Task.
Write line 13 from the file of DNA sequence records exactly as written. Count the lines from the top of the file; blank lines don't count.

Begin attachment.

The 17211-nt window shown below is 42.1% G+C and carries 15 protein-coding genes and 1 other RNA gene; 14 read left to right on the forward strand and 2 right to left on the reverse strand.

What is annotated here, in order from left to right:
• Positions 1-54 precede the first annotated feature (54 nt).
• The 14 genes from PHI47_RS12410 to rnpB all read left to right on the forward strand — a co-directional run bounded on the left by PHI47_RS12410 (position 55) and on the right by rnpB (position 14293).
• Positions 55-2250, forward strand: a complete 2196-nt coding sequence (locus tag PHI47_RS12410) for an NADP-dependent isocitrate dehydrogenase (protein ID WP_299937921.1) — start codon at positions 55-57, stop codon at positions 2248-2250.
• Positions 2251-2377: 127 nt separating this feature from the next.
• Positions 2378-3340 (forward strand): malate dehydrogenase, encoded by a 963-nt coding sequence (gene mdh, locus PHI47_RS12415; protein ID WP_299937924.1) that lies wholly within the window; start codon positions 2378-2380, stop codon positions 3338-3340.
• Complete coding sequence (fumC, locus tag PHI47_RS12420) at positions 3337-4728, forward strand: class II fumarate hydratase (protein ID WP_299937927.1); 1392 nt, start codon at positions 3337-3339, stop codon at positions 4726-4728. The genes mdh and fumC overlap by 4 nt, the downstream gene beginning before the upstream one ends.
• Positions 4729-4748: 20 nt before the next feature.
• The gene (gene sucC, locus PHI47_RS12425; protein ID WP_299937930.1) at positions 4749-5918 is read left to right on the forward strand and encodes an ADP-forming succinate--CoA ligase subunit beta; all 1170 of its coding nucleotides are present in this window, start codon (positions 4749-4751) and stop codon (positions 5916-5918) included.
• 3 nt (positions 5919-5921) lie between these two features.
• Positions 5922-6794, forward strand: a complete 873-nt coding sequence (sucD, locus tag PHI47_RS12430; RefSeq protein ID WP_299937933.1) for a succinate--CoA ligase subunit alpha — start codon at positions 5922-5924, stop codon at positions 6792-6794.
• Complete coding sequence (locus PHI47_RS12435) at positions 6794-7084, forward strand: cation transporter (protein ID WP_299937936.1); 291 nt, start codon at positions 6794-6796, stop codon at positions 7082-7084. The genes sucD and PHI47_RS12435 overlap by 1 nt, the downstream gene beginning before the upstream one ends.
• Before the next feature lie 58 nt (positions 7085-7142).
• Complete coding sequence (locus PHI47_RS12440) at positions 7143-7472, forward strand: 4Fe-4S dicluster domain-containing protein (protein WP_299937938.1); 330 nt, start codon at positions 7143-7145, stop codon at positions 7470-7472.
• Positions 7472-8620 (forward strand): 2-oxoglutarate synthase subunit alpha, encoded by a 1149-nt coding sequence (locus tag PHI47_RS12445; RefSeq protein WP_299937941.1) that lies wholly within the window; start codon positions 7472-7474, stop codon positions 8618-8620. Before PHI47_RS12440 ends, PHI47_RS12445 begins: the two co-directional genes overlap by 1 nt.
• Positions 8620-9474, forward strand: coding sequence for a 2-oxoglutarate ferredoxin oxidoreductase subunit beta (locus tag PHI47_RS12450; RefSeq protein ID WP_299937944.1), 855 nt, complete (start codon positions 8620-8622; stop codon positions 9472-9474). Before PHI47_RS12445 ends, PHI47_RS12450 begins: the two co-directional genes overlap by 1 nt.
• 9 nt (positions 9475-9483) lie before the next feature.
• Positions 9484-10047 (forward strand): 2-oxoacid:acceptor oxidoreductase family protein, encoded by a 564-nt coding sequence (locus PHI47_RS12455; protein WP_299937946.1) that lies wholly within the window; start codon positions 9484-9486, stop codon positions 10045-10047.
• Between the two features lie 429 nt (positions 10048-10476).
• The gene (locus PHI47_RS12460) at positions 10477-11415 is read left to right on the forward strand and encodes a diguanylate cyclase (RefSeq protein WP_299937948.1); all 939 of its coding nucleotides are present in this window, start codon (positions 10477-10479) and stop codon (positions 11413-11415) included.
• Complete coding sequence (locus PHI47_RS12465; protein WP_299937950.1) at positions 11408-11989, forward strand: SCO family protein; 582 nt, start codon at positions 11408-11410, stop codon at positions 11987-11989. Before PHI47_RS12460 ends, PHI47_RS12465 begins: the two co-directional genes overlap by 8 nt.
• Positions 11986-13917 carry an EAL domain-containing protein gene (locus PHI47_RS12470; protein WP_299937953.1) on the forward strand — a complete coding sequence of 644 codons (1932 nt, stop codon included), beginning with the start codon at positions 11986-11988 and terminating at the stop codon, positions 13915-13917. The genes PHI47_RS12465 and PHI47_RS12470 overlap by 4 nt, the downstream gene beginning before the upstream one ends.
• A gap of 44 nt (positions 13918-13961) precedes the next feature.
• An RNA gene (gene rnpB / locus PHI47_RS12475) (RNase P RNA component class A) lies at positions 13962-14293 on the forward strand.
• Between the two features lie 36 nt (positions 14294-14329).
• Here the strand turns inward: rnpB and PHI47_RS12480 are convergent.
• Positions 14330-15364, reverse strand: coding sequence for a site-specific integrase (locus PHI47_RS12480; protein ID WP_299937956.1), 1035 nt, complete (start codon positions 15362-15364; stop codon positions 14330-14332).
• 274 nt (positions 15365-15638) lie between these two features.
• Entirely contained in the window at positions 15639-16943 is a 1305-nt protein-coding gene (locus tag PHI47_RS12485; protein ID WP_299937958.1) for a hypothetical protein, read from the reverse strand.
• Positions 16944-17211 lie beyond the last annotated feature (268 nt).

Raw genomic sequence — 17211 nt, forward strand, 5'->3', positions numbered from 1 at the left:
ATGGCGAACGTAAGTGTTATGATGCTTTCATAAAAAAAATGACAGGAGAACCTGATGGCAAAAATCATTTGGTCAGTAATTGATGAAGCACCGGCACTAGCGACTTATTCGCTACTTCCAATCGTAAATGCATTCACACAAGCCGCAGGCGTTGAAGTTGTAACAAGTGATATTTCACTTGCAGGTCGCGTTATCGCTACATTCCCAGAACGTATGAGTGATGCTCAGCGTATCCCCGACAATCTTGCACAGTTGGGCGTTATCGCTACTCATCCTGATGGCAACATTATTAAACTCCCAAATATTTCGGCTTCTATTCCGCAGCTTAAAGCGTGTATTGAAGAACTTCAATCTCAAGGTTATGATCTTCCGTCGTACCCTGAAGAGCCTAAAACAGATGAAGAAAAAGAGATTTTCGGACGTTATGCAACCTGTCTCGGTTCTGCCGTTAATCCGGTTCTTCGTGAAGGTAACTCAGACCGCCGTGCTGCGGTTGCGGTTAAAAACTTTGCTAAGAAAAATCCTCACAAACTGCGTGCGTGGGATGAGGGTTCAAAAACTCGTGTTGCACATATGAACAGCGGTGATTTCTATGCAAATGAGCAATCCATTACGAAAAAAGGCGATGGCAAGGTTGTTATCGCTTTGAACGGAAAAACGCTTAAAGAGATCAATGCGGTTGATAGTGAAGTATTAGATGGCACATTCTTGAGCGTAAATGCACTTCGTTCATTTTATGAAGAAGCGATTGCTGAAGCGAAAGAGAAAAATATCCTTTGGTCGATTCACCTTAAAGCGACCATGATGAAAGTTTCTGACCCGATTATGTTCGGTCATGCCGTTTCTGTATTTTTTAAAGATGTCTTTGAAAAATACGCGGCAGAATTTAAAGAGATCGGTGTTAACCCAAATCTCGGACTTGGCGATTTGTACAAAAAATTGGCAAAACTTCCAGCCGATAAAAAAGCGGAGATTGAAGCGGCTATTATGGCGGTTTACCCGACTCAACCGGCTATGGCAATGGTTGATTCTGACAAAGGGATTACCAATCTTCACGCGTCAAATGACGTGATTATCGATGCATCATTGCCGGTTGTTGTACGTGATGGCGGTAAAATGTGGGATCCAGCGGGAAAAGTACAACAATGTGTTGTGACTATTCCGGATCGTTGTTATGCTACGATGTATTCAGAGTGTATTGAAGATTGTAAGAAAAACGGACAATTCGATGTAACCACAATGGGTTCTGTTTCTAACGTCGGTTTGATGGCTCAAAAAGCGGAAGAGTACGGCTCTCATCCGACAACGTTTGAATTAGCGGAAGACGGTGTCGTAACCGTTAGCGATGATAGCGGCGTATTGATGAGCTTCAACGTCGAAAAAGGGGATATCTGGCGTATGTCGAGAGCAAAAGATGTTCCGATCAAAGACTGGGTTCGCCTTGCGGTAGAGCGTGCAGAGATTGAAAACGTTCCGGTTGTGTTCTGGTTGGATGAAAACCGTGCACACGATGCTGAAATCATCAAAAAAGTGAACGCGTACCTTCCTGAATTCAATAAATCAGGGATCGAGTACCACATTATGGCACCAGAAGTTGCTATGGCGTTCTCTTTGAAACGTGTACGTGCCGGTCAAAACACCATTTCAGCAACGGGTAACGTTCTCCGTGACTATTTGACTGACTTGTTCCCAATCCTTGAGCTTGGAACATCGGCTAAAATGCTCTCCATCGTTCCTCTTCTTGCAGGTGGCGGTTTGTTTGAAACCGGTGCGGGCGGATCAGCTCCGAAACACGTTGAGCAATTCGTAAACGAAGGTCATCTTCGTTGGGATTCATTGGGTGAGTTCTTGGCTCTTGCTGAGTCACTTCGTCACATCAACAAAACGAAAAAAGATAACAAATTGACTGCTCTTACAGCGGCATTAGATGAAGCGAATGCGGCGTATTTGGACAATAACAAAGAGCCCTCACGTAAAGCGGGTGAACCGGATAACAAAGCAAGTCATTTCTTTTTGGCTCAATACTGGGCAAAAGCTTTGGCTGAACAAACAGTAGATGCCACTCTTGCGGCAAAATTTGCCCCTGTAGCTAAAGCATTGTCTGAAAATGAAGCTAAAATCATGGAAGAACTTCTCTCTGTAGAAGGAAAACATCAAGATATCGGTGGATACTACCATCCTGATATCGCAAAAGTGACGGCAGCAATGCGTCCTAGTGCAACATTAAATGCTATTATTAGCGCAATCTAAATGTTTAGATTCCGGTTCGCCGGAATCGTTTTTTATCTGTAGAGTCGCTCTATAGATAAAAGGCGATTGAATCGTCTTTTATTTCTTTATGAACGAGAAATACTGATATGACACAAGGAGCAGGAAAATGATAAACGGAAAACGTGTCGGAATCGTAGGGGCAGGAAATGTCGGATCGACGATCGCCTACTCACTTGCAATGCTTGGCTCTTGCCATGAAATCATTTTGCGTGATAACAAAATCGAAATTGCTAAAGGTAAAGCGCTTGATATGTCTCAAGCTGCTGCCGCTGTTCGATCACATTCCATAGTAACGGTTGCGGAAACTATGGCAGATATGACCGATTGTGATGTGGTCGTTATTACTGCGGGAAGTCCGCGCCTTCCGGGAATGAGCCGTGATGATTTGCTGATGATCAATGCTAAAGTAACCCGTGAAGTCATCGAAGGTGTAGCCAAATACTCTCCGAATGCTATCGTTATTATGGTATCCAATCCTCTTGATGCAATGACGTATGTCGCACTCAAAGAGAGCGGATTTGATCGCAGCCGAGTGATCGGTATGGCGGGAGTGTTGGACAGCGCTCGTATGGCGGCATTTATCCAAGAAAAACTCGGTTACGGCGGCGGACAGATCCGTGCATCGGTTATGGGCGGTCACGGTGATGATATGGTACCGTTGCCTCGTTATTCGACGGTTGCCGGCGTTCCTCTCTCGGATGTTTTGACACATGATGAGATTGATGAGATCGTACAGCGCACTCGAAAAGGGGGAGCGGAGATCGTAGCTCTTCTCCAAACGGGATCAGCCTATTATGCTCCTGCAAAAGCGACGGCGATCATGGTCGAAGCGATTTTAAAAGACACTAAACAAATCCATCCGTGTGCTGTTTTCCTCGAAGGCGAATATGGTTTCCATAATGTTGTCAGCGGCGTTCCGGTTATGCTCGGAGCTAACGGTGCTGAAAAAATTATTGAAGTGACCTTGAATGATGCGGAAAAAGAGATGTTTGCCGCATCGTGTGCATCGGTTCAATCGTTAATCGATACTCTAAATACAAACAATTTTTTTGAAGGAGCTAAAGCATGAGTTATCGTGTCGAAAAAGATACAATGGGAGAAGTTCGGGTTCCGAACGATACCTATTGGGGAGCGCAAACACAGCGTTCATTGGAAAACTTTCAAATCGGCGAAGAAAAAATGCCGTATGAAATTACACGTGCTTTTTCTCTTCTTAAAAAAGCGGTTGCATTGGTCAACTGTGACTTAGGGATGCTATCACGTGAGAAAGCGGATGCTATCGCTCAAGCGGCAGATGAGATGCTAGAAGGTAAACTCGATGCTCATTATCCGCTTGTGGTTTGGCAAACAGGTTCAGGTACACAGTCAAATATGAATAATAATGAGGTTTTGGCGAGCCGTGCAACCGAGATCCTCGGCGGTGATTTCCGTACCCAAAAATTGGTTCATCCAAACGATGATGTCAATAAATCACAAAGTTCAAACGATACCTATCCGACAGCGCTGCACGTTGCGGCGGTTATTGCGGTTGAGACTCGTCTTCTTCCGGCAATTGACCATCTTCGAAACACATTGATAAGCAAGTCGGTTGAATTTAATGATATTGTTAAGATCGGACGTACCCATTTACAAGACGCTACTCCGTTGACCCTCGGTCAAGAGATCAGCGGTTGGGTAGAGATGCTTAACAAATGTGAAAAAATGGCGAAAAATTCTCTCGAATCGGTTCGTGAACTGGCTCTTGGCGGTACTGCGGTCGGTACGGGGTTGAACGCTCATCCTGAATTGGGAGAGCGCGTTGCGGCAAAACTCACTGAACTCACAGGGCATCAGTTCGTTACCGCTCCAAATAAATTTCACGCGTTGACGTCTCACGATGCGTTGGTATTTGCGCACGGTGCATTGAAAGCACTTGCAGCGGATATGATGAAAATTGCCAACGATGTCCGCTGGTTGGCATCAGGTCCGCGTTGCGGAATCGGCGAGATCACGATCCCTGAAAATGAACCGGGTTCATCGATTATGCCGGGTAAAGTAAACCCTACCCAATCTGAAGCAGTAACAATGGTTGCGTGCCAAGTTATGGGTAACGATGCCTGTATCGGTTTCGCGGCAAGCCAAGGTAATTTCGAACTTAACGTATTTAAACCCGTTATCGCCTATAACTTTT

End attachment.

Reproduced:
• Complete coding sequence (locus PHI47_RS12435) at positions 6794-7084, forward strand: cation transporter (protein ID WP_299937936.1); 291 nt, start codon at positions 6794-6796, stop codon at positions 7082-7084. The genes sucD and PHI47_RS12435 overlap by 1 nt, the downstream gene beginning before the upstream one ends.